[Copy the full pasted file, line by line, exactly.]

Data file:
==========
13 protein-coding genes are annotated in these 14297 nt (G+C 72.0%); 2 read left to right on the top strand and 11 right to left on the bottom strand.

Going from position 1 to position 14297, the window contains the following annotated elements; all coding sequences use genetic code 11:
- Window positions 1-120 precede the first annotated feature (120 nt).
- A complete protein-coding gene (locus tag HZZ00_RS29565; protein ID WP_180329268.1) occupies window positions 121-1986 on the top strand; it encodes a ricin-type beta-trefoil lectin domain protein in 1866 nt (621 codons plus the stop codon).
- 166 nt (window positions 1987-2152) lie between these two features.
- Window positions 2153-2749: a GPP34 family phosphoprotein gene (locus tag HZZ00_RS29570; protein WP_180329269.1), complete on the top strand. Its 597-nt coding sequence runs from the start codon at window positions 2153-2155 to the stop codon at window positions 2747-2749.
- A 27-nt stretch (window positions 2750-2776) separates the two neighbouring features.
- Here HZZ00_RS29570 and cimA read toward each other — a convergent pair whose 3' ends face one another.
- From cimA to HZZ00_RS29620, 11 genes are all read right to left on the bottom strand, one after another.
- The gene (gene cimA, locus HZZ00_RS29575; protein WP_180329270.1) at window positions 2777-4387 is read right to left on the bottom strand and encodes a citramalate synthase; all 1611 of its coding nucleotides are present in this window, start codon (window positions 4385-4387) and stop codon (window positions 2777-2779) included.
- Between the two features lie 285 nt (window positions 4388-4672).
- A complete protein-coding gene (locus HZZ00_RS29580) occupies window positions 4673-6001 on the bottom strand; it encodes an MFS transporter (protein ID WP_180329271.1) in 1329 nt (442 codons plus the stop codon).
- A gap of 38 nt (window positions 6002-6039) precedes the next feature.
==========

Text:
13 protein-coding genes are annotated in these 14297 nt (G+C 72.0%); 2 read left to right on the top strand and 11 right to left on the bottom strand.

Going from position 1 to position 14297, the window contains the following annotated elements; all coding sequences use genetic code 11:
- Window positions 1-120 precede the first annotated feature (120 nt).
- A complete protein-coding gene (locus tag HZZ00_RS29565; protein ID WP_180329268.1) occupies window positions 121-1986 on the top strand; it encodes a ricin-type beta-trefoil lectin domain protein in 1866 nt (621 codons plus the stop codon).
- 166 nt (window positions 1987-2152) lie between these two features.
- Window positions 2153-2749: a GPP34 family phosphoprotein gene (locus tag HZZ00_RS29570; protein WP_180329269.1), complete on the top strand. Its 597-nt coding sequence runs from the start codon at window positions 2153-2155 to the stop codon at window positions 2747-2749.
- A 27-nt stretch (window positions 2750-2776) separates the two neighbouring features.
- Here HZZ00_RS29570 and cimA read toward each other — a convergent pair whose 3' ends face one another.
- From cimA to HZZ00_RS29620, 11 genes are all read right to left on the bottom strand, one after another.
- The gene (gene cimA, locus HZZ00_RS29575; protein WP_180329270.1) at window positions 2777-4387 is read right to left on the bottom strand and encodes a citramalate synthase; all 1611 of its coding nucleotides are present in this window, start codon (window positions 4385-4387) and stop codon (window positions 2777-2779) included.
- Between the two features lie 285 nt (window positions 4388-4672).
- A complete protein-coding gene (locus HZZ00_RS29580) occupies window positions 4673-6001 on the bottom strand; it encodes an MFS transporter (protein ID WP_180329271.1) in 1329 nt (442 codons plus the stop codon).
- A gap of 38 nt (window positions 6002-6039) precedes the next feature.